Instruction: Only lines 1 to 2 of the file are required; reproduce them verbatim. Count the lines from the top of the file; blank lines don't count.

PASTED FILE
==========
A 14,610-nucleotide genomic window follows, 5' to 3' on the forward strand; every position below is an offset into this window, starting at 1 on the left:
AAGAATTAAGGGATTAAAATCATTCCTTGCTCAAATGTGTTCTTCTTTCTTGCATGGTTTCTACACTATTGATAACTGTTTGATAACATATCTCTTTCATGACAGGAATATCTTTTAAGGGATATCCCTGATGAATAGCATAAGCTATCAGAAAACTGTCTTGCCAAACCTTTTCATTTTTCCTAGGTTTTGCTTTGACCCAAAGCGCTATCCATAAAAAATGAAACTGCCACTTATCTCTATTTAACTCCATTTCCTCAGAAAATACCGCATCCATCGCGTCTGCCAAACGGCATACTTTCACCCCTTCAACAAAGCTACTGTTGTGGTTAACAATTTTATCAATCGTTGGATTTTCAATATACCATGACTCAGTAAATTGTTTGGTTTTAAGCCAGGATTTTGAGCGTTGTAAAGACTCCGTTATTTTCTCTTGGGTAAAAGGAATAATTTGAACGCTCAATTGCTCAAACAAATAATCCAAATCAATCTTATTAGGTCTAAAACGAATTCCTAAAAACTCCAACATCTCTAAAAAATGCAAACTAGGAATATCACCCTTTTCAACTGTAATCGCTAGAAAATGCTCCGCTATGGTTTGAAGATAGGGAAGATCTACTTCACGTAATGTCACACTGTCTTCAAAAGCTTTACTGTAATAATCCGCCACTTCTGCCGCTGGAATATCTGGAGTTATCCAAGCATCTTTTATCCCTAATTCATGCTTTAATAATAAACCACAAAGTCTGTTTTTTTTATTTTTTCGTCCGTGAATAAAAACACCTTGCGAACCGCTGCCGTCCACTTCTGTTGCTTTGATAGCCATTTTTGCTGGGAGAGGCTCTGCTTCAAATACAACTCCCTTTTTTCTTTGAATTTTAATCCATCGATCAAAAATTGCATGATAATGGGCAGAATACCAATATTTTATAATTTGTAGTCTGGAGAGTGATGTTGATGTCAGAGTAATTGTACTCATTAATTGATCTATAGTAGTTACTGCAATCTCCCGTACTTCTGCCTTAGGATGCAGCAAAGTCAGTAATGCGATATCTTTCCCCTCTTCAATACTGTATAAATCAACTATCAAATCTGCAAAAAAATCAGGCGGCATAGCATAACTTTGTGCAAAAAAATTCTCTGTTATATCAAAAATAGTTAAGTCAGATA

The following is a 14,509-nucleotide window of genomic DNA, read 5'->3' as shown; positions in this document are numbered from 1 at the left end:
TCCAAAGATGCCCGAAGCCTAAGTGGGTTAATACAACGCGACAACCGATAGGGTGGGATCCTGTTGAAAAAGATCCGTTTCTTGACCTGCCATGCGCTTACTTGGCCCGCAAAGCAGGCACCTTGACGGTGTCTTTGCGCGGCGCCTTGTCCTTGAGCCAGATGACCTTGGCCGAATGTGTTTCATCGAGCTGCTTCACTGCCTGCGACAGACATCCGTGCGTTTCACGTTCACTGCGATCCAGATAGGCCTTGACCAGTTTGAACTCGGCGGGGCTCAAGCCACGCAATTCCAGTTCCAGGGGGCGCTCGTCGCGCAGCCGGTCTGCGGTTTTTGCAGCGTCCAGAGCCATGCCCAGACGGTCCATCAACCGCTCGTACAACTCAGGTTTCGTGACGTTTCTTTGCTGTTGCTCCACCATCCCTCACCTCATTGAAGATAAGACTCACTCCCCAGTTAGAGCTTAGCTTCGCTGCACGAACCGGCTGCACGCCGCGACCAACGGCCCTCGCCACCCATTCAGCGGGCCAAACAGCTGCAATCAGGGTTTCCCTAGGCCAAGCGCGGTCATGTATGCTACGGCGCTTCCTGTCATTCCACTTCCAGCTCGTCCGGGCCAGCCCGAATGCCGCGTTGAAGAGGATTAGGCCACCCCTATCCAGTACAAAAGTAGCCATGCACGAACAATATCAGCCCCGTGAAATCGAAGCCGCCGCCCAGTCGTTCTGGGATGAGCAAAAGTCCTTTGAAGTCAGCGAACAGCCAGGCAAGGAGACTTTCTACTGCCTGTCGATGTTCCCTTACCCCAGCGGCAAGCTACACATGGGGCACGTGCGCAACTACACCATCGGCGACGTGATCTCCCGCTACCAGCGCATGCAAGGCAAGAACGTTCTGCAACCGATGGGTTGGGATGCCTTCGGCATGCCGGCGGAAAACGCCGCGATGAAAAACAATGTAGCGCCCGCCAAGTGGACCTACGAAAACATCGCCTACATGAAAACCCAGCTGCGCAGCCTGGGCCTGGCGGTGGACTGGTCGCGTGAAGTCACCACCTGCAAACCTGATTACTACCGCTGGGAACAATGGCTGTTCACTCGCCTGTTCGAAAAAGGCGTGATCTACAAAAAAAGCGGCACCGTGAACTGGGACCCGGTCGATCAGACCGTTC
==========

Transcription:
A 14,610-nucleotide genomic window follows, 5' to 3' on the forward strand; every position below is an offset into this window, starting at 1 on the left:
AAGAATTAAGGGATTAAAATCATTCCTTGCTCAAATGTGTTCTTCTTTCTTGCATGGTTTCTACACTATTGATAACTGTTTGATAACATATCTCTTTCATGACAGGAATATCTTTTAAGGGATATCCCTGATGAATAGCATAAGCTATCAGAAAACTGTCTTGCCAAACCTTTTCATTTTTCCTAGGTTTTGCTTTGACCCAAAGCGCTATCCATAAAAAATGAAACTGCCACTTATCTCTATTTAACTCCATTTCCTCAGAAAATACCGCATCCATCGCGTCTGCCAAACGGCATACTTTCACCCCTTCAACAAAGCTACTGTTGTGGTTAACAATTTTATCAATCGTTGGATTTTCAATATACCATGACTCAGTAAATTGTTTGGTTTTAAGCCAGGATTTTGAGCGTTGTAAAGACTCCGTTATTTTCTCTTGGGTAAAAGGAATAATTTGAACGCTCAATTGCTCAAACAAATAATCCAAATCAATCTTATTAGGTCTAAAACGAATTCCTAAAAACTCCAACATCTCTAAAAAATGCAAACTAGGAATATCACCCTTTTCAACTGTAATCGCTAGAAAATGCTCCGCTATGGTTTGAAGATAGGGAAGATCTACTTCACGTAATGTCACACTGTCTTCAAAAGCTTTACTGTAATAATCCGCCACTTCTGCCGCTGGAATATCTGGAGTTATCCAAGCATCTTTTATCCCTAATTCATGCTTTAATAATAAACCACAAAGTCTGTTTTTTTTATTTTTTCGTCCGTGAATAAAAACACCTTGCGAACCGCTGCCGTCCACTTCTGTTGCTTTGATAGCCATTTTTGCTGGGAGAGGCTCTGCTTCAAATACAACTCCCTTTTTTCTTTGAATTTTAATCCATCGATCAAAAATTGCATGATAATGGGCAGAATACCAATATTTTATAATTTGTAGTCTGGAGAGTGATGTTGATGTCAGAGTAATTGTACTCATTAATTGATCTATAGTAGTTACTGCAATCTCCCGTACTTCTGCCTTAGGATGCAGCAAAGTCAGTAATGCGATATCTTTCCCCTCTTCAATACTGTATAAATCAACTATCAAATCTGCAAAAAAATCAGGCGGCATAGCATAACTTTGTGCAAAAAAATTCTCTGTTATATCAAAAATAGTTAAGTCAGATA